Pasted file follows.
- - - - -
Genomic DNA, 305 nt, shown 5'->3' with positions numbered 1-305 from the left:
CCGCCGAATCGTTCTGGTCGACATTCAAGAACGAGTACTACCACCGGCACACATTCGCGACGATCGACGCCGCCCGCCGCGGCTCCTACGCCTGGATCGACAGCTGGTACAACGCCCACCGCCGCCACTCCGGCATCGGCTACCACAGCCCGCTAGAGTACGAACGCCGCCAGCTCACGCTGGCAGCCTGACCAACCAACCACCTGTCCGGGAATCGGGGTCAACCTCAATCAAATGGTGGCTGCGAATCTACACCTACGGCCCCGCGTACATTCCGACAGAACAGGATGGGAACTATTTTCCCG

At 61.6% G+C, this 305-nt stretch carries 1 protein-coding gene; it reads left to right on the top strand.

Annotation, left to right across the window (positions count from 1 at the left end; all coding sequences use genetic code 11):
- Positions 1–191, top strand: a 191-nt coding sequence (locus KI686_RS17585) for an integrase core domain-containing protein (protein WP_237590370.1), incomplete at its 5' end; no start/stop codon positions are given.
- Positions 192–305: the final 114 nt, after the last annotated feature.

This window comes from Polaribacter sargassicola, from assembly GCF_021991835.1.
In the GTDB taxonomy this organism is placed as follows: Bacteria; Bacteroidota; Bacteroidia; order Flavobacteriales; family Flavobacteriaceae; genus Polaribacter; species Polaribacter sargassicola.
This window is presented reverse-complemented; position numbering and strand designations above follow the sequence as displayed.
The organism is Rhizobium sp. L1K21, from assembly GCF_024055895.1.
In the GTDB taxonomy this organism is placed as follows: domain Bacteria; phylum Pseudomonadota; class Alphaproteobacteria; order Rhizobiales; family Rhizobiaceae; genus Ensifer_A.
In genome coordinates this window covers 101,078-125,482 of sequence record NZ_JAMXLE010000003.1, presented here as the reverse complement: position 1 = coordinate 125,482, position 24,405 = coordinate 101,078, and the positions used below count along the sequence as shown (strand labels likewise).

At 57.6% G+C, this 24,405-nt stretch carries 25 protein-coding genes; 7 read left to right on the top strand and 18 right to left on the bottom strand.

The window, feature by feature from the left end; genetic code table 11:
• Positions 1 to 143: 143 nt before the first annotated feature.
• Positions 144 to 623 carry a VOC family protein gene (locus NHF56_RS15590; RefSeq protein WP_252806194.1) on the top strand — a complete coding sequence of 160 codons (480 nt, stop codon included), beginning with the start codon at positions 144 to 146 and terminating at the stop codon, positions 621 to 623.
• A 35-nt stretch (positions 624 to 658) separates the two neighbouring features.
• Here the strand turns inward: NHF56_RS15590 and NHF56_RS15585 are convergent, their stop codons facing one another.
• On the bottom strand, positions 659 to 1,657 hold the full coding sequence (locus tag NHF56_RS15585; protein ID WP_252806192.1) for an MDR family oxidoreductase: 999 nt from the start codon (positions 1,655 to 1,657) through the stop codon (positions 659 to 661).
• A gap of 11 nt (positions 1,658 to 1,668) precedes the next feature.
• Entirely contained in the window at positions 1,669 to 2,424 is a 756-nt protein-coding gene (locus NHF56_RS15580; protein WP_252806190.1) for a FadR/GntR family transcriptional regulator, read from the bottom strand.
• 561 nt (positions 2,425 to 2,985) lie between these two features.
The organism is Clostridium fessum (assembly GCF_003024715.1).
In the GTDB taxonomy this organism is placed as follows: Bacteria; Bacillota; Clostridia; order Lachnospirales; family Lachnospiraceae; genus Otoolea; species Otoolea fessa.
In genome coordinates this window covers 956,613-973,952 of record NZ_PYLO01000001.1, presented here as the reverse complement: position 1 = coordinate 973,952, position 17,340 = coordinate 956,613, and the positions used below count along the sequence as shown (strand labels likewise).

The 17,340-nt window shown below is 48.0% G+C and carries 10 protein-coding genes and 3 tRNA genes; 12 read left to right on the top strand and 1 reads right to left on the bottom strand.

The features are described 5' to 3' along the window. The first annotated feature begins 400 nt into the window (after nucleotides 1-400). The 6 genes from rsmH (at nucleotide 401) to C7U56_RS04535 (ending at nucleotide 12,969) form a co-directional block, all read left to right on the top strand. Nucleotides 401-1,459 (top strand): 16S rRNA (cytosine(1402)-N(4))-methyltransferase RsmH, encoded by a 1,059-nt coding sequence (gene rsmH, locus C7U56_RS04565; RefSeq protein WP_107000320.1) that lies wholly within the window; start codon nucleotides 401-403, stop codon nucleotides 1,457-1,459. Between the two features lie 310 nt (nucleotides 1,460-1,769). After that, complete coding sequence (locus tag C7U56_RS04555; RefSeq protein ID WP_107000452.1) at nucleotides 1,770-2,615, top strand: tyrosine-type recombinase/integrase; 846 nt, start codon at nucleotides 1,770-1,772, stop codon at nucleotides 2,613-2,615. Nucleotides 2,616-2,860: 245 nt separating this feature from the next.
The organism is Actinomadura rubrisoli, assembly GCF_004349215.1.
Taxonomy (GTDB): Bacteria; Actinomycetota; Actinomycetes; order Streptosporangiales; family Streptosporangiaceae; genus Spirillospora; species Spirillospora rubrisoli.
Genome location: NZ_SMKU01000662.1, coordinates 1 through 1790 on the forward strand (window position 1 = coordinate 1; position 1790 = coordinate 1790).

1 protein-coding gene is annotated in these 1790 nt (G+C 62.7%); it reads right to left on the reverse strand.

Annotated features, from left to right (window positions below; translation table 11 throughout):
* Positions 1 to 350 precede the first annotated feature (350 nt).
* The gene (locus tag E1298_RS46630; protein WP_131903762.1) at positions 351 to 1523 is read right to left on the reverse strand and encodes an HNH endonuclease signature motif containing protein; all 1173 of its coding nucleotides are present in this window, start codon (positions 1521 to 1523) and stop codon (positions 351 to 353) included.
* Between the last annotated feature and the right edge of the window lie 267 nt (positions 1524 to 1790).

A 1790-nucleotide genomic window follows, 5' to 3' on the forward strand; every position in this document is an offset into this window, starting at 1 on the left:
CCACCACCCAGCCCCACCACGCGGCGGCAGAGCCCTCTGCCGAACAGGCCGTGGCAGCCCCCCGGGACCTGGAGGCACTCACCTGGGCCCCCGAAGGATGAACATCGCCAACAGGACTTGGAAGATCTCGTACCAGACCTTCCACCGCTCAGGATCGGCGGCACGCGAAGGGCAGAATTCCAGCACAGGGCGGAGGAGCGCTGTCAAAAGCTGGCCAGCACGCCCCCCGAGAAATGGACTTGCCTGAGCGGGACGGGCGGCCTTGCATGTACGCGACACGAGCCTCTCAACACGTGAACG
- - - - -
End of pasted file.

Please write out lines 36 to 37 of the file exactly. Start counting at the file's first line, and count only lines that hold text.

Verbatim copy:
A 1790-nucleotide genomic window follows, 5' to 3' on the forward strand; every position in this document is an offset into this window, starting at 1 on the left:
CCACCACCCAGCCCCACCACGCGGCGGCAGAGCCCTCTGCCGAACAGGCCGTGGCAGCCCCCCGGGACCTGGAGGCACTCACCTGGGCCCCCGAAGGATGAACATCGCCAACAGGACTTGGAAGATCTCGTACCAGACCTTCCACCGCTCAGGATCGGCGGCACGCGAAGGGCAGAATTCCAGCACAGGGCGGAGGAGCGCTGTCAAAAGCTGGCCAGCACGCCCCCCGAGAAATGGACTTGCCTGAGCGGGACGGGCGGCCTTGCATGTACGCGACACGAGCCTCTCAACACGTGAACG